“Few scholars recognize how significant the Jicarilla contribution was to the survival of the traditional cultures of New Mexico,” says Eiselt, whose new book “Becoming White Clay” (University of Utah Press, 2012) is a comprehensive study of one of the longest-lived and most successful nomadic ethnic group enclaves in North America. “There hasn’t been a whole lot of research into the Jicarilla, even though they’ve always been there and their contribution to New Mexican history is almost entirely underappreciated.”

“Sunday Eiselt has produced the definitive work on Jicarilla Apache history and archaeology,” says Ronald H. Towner, University of Arizona. “She uses a strong theoretical approach to enclavement and combines history, archaeology and ethnohistory to not only describe past Jicarilla movements and cultural development throughout the Southwest, but to explain how and why Jicarilla social organization at different scales structured that development during times of warfare, removal from traditional lands and economic stress. Eiselt’s scholarship is second-to-none.”

Written by Margaret Allen

> Read the full story at the SMU Research blog

Tune In: Jeffrey Engel discusses the Gulf War on C-SPAN2 Feb. 9-10

Book cover for 'Into the Desert,' edited by Jeffrey EngelJeffrey Engel, director of SMU’s Center for Presidential History in Dedman College of Humanities and Sciences, visited Texas A&M University to talk about his latest book, Into the Desert: Reflections on the Gulf War. Now C-SPAN2 will air Engel’s discussion at 11:30 p.m. CT Saturday, Feb. 9 and 4 p.m. CT Sunday, Feb. 10, 2013 as part of its Book TV series.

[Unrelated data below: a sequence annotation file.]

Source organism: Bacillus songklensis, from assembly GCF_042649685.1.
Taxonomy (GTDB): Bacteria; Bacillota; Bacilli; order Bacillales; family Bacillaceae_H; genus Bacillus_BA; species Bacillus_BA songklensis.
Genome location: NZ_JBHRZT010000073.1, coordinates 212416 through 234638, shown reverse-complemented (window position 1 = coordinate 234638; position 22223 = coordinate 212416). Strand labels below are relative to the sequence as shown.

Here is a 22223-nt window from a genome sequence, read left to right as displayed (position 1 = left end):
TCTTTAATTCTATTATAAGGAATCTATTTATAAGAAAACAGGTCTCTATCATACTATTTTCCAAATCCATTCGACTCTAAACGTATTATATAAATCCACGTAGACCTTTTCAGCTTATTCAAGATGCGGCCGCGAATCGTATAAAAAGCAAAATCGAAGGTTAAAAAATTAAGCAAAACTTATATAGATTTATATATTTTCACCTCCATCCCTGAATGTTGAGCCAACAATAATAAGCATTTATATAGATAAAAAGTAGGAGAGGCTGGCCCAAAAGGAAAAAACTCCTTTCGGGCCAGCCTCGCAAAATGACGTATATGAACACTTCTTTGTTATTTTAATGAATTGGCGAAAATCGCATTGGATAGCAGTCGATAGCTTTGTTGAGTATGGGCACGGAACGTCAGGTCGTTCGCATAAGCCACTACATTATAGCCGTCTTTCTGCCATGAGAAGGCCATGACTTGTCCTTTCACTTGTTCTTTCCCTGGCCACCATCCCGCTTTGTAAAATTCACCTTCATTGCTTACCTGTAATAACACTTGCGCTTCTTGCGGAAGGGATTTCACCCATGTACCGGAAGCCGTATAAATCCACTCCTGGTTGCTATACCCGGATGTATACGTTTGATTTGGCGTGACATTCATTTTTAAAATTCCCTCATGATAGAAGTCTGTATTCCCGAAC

Engel edited the collection of essays by journalists, government officials and scholars that looks back on the events and impact of the 1990-91 Persian Gulf War. The book was published by Oxford University Press in December 2012.

> Add these showtimes to your Outlook or iCal calendar

Good reading, good giving: SMU books for 2012

From art, history and religion to sweet Texas cuisine and fiction, SMU’s 2012 book roundup offers a wide selection to satisfy the readers in your life. Treat yourself or those on your gift list to one of the current titles listed below the link.

(more…)

Research: A new look at the Native American movement

'Hippies, Indians, and the Fight for Red Power' book coverWhen several hundred Native Americans took over the Bureau of Indian Affairs in Washington, D.C., on November 3, 1972, it was with the backing of a hodgepodge of supporters ranging  from hippies to Methodists to Hollywood celebrities.

SMU History Professor Sherry Smith’s new book, Hippies, Indians, and the Fight for Red Power  (Oxford University Press, 2012), is the first to examine this alliance that cut across racial, ethnic and class lines.

“I felt this story had not been told,” says Smith, who devoted 10 years to writing the book. “The primary figures in the Red Power movement  – the most important movers and shakers – were Native Americans. But the support they received from non-Indians was a critical, even essential, component in their ultimate successes.”